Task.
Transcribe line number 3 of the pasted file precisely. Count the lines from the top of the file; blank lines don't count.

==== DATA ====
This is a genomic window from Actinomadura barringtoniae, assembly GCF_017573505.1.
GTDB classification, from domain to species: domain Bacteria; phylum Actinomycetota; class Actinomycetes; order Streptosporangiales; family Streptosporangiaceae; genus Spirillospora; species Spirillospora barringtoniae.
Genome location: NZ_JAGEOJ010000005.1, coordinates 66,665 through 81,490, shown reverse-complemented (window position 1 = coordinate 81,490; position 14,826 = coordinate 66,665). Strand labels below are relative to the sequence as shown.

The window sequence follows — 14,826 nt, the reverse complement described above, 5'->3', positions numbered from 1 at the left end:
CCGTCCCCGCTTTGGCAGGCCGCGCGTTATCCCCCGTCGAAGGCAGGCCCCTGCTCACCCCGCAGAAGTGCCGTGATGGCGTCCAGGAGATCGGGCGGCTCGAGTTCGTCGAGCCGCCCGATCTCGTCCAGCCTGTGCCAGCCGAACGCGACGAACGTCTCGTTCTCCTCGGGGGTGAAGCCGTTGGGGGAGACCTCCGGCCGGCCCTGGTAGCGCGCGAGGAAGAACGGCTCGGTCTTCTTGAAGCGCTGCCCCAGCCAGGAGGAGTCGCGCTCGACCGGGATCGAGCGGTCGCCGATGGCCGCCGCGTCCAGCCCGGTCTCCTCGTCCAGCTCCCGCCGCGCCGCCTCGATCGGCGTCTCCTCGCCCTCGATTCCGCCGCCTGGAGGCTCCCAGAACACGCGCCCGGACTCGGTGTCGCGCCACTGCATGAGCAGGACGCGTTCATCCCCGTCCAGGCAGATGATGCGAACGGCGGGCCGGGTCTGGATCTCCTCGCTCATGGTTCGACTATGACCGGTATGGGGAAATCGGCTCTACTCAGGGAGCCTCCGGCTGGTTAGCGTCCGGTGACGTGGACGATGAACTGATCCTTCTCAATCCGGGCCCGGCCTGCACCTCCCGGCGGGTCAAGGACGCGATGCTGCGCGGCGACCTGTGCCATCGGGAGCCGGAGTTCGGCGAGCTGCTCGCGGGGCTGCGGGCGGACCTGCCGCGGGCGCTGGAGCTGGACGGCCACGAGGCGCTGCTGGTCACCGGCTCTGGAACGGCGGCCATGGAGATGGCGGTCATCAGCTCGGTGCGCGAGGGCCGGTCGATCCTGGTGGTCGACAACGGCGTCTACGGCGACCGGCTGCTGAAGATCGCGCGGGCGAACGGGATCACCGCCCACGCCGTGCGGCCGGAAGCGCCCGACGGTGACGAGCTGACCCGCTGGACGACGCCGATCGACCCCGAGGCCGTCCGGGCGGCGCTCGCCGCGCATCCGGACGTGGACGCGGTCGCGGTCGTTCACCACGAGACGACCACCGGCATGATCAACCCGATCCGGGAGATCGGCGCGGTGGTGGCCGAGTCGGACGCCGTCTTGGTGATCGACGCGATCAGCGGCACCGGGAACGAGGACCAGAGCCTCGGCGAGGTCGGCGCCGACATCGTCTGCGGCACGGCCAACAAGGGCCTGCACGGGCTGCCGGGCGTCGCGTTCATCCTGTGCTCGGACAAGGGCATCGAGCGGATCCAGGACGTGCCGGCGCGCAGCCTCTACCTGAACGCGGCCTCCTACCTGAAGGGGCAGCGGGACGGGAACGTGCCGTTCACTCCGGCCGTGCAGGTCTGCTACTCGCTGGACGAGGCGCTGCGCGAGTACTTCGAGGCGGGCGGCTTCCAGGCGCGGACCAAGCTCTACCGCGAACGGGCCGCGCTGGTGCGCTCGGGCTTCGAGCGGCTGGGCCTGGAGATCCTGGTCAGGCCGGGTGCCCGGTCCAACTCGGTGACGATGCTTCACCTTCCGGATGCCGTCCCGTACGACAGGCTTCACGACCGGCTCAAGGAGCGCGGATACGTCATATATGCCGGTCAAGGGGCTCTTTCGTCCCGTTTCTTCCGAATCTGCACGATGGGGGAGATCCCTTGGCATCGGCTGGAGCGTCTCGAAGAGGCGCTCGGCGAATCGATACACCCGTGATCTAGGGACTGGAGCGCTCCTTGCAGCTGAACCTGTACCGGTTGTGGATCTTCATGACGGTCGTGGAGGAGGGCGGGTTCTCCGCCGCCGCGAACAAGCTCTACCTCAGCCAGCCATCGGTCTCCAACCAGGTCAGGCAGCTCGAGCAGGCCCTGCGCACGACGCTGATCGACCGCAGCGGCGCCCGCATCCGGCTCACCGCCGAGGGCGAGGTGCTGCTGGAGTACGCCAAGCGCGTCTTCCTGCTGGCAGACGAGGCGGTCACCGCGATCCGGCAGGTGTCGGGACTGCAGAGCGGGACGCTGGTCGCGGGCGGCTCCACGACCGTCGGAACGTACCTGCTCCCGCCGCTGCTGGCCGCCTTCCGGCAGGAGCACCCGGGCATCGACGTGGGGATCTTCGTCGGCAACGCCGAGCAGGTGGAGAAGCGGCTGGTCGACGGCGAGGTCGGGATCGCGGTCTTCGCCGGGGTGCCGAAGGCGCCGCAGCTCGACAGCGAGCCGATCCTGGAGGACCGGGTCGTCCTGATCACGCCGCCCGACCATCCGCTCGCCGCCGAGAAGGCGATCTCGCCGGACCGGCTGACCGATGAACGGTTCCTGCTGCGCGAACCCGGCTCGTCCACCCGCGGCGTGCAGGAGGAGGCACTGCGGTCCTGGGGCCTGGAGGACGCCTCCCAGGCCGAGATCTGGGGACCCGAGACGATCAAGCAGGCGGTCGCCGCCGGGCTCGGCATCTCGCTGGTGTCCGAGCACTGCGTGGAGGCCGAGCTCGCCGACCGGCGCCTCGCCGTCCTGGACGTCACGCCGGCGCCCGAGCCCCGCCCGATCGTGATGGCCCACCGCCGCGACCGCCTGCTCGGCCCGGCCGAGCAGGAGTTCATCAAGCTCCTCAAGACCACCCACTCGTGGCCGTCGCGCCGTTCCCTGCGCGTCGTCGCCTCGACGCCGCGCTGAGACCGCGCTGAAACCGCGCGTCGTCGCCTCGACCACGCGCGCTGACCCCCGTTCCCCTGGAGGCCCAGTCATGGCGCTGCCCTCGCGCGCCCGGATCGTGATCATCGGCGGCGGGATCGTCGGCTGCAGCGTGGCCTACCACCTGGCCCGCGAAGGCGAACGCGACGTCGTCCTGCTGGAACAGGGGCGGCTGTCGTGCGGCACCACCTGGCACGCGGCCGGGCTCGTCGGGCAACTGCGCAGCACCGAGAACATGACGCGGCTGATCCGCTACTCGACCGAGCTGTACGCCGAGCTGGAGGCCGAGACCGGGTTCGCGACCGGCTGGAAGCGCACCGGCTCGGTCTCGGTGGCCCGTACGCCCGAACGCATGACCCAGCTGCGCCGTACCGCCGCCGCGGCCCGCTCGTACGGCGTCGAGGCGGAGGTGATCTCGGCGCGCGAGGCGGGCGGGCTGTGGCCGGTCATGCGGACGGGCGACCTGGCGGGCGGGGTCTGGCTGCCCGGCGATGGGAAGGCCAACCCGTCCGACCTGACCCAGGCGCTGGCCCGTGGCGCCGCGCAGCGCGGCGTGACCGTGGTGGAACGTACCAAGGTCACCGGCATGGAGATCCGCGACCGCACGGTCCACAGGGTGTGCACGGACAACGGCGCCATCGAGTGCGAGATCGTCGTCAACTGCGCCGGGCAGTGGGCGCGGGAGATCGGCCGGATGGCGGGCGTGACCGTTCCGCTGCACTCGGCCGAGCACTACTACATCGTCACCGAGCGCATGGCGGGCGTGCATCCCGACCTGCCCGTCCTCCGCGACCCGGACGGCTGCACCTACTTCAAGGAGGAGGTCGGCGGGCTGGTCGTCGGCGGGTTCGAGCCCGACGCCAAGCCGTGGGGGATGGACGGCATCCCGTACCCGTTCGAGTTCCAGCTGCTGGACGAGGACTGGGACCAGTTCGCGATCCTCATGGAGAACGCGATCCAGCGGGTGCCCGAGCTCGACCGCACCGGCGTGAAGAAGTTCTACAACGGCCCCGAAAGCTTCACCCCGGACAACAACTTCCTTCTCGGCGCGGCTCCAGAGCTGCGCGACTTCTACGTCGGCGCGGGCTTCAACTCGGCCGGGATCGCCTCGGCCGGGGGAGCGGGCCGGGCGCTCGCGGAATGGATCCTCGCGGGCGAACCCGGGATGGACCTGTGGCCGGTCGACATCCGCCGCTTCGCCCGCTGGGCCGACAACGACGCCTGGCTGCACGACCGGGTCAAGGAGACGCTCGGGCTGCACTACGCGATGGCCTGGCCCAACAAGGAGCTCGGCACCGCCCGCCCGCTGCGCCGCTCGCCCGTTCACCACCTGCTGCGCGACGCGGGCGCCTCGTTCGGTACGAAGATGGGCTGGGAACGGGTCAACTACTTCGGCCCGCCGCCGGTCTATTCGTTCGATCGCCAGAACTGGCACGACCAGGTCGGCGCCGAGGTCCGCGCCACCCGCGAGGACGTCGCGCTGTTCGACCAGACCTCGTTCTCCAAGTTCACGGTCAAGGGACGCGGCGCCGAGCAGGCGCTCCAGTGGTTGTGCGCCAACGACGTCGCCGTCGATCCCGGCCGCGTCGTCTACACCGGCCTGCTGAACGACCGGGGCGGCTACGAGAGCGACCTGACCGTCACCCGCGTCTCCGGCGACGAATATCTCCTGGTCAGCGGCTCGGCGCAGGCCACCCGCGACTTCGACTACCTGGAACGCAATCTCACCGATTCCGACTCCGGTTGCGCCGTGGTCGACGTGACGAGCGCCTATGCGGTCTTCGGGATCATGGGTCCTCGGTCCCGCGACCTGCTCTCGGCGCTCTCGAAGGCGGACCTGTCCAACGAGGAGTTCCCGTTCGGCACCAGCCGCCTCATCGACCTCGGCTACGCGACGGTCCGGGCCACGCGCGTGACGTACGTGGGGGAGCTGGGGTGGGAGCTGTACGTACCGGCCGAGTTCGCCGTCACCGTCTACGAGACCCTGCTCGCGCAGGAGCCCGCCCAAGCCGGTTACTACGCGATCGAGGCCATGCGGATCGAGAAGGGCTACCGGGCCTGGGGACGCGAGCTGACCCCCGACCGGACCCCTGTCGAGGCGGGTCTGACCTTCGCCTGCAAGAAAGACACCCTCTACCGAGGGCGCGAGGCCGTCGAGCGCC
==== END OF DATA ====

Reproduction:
Genome location: NZ_JAGEOJ010000005.1, coordinates 66,665 through 81,490, shown reverse-complemented (window position 1 = coordinate 81,490; position 14,826 = coordinate 66,665). Strand labels below are relative to the sequence as shown.